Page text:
Lymphedema is swelling of the arm, hand, or chest wall caused by a build-up of lymph fluid in tissue after surgery, especially surgery that removes underarm (axillary) lymph nodes. (Edema is the medical term for swelling.) A study suggests that lymphedema may be more common and last longer than generally thought. The study also suggests that the risk of lymphedema can last 5 years or more after breast cancer treatment ends.
Lymph fluid normally drains from body tissues through the lymph nodes and lymph channels. If some lymph nodes and channels are removed or damaged during surgery, lymph fluid may not drain properly and can collect in the tissues near the surgery site. The more lymph nodes that are removed, the greater the risk of lymphedema. Some research suggests that the risk of lymphedema is higher and any lymphedema that does develop is more severe in women who are overweight or obese. Radiation therapy and chemotherapy can increase the risk of lymphedema.
The researchers monitored 211 breast cancer survivors for 5 years, looking for symptoms of lymphedema. They used four ways to decide if a woman had lymphedema.
Five years after surgery, 43% to 94% were judged to have lymphedema. The percentages varied because the four methods of diagnosing lymphedema had different criteria. Still, this range is much higher than the 15% to 20% risk that is considered average lymphedema risk.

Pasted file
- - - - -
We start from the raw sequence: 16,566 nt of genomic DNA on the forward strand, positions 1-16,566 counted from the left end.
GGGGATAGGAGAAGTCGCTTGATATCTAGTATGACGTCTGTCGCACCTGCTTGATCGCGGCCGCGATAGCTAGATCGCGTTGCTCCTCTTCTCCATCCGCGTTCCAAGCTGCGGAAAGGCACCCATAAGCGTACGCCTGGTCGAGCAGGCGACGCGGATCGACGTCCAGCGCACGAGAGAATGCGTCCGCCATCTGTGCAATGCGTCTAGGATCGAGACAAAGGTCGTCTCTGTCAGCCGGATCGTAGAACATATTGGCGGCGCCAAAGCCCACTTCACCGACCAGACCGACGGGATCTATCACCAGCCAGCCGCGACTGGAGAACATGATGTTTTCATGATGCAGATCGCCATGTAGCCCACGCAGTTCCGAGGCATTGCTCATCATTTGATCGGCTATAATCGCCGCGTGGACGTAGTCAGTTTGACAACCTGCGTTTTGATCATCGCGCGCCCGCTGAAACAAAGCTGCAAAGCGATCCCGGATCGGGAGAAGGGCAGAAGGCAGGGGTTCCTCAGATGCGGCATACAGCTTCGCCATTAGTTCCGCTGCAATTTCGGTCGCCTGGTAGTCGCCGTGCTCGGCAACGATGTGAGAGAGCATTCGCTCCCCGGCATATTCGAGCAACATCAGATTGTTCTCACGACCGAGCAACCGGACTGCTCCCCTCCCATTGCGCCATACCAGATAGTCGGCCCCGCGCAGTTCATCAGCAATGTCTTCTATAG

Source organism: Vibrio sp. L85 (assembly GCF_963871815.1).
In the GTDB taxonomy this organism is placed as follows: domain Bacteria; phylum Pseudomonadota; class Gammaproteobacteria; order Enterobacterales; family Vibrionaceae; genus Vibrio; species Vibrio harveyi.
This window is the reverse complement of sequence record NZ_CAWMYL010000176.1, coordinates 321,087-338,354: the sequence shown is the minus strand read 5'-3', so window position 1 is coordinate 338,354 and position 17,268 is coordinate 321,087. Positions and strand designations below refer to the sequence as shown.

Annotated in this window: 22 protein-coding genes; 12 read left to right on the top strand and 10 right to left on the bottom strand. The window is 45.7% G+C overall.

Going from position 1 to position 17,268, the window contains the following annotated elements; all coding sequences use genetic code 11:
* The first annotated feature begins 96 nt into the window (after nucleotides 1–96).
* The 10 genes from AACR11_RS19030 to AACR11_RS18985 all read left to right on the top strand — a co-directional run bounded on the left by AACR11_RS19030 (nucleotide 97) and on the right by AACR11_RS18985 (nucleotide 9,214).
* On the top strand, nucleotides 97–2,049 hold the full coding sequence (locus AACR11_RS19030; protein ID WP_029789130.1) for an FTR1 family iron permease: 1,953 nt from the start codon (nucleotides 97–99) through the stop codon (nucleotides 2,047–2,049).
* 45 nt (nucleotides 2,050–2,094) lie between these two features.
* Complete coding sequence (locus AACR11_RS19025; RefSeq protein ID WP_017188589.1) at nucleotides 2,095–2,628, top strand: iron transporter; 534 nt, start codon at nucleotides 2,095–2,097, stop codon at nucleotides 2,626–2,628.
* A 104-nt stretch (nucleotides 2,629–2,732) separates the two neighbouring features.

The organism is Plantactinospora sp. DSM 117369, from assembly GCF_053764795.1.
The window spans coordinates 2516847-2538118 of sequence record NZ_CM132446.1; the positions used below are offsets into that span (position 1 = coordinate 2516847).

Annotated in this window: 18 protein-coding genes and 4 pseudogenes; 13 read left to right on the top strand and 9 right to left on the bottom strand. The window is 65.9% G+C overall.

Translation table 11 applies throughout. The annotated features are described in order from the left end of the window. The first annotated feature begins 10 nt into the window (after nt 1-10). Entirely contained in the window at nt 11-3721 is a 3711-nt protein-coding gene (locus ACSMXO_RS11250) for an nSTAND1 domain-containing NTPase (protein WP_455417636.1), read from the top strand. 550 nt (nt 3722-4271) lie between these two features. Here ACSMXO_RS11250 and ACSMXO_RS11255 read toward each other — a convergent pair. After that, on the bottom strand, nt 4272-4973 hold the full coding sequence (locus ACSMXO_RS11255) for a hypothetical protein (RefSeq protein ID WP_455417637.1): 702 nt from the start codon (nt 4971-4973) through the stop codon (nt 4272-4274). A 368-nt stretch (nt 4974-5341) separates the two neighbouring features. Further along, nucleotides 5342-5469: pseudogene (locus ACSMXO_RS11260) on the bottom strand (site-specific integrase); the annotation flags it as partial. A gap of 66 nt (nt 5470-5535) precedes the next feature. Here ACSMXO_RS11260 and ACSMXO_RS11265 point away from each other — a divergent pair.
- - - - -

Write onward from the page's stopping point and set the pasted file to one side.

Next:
The percentage of women with lymphedema was:
- 94% based on arm circumference (anywhere on the arm) change of more than 2 cm. (about 0.75 inches)
- 83% based on three-dimensional arm volume increase of 200 ml (6.5 ounces) or more; this increase is called limb volume change (LVC)
- 55% based on LVC increase of 10% or more
- 43% based on a woman reporting lymphedema symptoms; in addition to swelling of the soft tissues of the arm or hand, other lymphedema symptoms are numbness, a feeling of heaviness in the limb, or pain
Many women first developed lymphedema more than a year after surgery; some women developed lymphedema 5 years after surgery. The results contradict conventional wisdom that lymphedema generally develops during the first year after surgery. The researchers are continuing to analyze the results, hoping to identify the factors linked to lymphedema development long after surgery.
These results suggest that lymphedema after breast cancer surgery is more common than doctors realize and that lymphedema can happen years after treatment.
If you're getting ready to have breast cancer surgery, be sure to ask your doctor about your risk of lymphedema and the steps you can take to lower that risk. If you've already had surgery and now have lymphedema, you probably already know ways to help manage lymphedema, including:
- elastic sleeves and/or gloves to gently compress tissue and move out excess fluid
- decongestive therapy, in which a specially trained therapist gently massages the affected skin and tissue; the arm is usually bandaged between the massages
You can learn more about how to minimize the risk of lymphedema as well as other ways manage it in the Breastcancer.org Lymphedema section.